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Adobe Patches 23 Vulnerabilities in Flash Player

Adobe announced on Monday the availability of updates for Flash Player. The latest version of the software patches a total of 23 vulnerabilities, including flaws that can be exploited for arbitrary code execution.

Adobe announced on Monday the availability of updates for Flash Player. The latest version of the software patches a total of 23 vulnerabilities, including flaws that can be exploited for arbitrary code execution.

The list of vulnerabilities patched with the release of Flash Player 19.0.0.185 for Windows and Mac and Flash Player 11.2.202.521 for Linux includes information disclosure, security bypass, memory leak, type confusion, use-after-free, buffer overflow, stack corruption, and other memory corruption flaws.

“These updates address critical vulnerabilities that could potentially allow an attacker to take control of the affected system,” Adobe said in its advisory.

The latest Flash Player also includes additional validation checks to ensure that malicious content from vulnerable JSONP callback APIs is rejected, and improvements to a mitigation mechanism designed to provide protection against vector length corruptions.

Adobe says it hasn’t found any evidence to suggest that these vulnerabilities have been exploited in the wild.

Independent researchers and experts from companies such as Google, Alibaba, Tencent, AddReality, and Qihoo360 have been credited for reporting these security holes.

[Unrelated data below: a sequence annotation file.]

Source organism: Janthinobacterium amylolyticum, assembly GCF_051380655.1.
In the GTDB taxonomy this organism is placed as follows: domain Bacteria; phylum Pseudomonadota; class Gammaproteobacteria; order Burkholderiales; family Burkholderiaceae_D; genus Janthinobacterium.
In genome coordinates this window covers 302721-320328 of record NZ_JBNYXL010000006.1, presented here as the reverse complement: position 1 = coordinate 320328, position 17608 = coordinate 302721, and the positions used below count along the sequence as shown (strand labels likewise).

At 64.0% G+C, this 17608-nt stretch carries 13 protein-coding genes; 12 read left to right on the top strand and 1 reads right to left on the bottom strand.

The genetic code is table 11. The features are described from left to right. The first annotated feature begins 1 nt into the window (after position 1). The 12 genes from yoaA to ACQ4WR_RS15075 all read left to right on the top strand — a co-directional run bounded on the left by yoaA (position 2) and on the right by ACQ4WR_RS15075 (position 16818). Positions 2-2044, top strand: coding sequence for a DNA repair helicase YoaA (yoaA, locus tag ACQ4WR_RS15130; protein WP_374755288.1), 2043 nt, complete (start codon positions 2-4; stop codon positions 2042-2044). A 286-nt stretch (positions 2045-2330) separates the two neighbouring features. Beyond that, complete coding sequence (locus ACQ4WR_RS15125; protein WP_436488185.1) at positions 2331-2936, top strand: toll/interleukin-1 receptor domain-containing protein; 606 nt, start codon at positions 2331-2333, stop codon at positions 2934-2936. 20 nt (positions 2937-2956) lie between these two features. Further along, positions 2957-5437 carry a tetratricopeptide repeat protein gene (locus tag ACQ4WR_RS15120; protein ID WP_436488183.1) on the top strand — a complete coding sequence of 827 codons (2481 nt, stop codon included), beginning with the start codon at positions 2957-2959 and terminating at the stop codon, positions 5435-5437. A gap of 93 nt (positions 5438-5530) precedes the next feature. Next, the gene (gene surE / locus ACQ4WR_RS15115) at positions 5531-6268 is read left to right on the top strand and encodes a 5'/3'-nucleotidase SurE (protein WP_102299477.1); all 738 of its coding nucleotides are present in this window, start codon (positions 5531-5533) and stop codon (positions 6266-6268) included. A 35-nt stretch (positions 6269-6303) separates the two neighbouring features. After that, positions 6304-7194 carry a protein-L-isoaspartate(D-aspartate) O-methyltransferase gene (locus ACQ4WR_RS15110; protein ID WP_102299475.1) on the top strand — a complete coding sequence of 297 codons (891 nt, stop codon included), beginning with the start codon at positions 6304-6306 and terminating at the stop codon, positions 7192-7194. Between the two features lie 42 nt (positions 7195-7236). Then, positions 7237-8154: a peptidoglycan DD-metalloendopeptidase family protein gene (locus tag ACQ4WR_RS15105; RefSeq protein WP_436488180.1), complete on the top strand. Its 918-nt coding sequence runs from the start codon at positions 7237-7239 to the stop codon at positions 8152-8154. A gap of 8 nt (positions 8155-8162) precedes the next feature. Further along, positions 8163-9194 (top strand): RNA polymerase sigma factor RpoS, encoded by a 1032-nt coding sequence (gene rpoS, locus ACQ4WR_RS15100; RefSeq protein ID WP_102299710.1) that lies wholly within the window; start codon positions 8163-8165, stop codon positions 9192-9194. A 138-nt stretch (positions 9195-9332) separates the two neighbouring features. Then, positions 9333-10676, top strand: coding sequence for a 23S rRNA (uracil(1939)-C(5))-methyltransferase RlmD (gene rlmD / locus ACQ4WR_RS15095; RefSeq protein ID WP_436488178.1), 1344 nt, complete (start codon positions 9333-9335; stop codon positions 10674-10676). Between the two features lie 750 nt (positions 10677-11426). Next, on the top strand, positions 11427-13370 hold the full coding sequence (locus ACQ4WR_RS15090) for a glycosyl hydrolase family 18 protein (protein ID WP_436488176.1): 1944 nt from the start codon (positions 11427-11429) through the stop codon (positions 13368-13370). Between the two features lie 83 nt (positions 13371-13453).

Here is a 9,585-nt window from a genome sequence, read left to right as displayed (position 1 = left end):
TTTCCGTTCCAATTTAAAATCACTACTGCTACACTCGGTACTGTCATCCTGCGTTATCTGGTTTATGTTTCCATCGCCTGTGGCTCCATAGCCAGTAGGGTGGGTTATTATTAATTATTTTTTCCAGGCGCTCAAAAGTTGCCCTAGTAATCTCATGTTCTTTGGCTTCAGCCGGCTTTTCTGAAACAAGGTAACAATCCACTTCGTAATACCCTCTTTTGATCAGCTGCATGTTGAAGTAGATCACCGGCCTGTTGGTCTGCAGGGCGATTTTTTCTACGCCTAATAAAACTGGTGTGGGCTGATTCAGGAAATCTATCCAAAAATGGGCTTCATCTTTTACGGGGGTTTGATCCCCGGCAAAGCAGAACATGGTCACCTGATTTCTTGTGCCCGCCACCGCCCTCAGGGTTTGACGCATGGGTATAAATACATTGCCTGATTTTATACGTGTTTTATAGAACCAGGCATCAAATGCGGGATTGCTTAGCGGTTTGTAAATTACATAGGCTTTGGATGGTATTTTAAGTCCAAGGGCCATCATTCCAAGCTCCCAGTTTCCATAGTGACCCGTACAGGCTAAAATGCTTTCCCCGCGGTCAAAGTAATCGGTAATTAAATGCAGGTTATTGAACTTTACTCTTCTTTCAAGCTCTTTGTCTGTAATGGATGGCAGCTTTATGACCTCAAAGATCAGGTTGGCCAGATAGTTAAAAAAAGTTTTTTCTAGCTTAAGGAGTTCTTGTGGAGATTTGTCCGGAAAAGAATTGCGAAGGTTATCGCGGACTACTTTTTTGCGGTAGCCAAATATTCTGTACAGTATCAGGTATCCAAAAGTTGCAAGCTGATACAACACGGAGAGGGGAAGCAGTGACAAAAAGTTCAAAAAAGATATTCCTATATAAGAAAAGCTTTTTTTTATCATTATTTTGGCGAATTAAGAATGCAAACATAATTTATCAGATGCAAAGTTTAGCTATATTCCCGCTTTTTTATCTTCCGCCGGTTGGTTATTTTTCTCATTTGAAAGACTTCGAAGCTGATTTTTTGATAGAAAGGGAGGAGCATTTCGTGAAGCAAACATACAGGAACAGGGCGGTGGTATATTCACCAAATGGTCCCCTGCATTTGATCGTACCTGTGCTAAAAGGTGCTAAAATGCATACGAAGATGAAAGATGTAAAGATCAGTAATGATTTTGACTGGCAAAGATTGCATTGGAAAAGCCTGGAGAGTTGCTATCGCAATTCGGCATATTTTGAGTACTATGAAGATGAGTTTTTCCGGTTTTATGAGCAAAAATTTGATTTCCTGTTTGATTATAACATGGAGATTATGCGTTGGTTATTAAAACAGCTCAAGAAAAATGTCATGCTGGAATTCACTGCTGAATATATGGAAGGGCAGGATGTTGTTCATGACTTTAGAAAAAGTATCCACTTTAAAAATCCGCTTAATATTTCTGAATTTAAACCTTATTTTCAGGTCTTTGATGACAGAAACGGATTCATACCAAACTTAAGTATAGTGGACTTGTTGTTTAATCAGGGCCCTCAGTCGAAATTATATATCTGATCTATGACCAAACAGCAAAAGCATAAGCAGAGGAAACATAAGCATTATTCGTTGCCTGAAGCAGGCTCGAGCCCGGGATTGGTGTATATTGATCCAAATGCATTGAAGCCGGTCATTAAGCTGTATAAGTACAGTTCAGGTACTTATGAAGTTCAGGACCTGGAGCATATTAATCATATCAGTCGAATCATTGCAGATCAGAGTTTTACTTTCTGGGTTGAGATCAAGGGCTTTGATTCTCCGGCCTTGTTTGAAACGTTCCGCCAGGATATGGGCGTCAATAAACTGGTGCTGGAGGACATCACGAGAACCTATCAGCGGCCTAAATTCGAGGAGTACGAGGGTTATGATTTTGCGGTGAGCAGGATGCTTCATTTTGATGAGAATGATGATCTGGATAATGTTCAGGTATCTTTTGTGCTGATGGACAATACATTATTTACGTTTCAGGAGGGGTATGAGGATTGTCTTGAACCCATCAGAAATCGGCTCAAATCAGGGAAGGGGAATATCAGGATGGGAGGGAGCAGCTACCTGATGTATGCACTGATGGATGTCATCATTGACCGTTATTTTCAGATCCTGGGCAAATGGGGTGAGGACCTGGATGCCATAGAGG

Flash Player has also been updated in Google Chrome, Microsoft Edge on Windows 10, Internet Explorer 10 and 11, and Adobe AIR.

However, security blogger Brian Krebs has pointed out that while Adobe regularly releases security updates for Shockwave, the version of a Flash component bundled with the multimedia product is very old.

Krebs has pointed out that the Flash version included in the Shockwave Player update released two weeks ago is 16.0.0.305. This version of Flash, released in February 2015, is plagued by a total of 155 vulnerabilities, some of which have been exploited in the wild.

Adobe told SecurityWeek that Flash will be updated in the Shockwave bundle in a forthcoming Shockwave release. The company says it’s also currently reviewing the Shockwave patch cycle.

Despite the fact that many developers and security professionals have called for the end of Flash Player, Adobe seems determined to keep the software alive. The company has been working to make the application more difficult to exploit and it has even received assistance from Google researchers in achieving this goal.

*Updated with information from Adobe regarding the Flash component in Shockwave

Written By

Eduard Kovacs (@EduardKovacs) is a contributing editor at SecurityWeek. He worked as a high school IT teacher for two years before starting a career in journalism as Softpedia’s security news reporter. Eduard holds a bachelor’s degree in industrial informatics and a master’s degree in computer techniques applied in electrical engineering.

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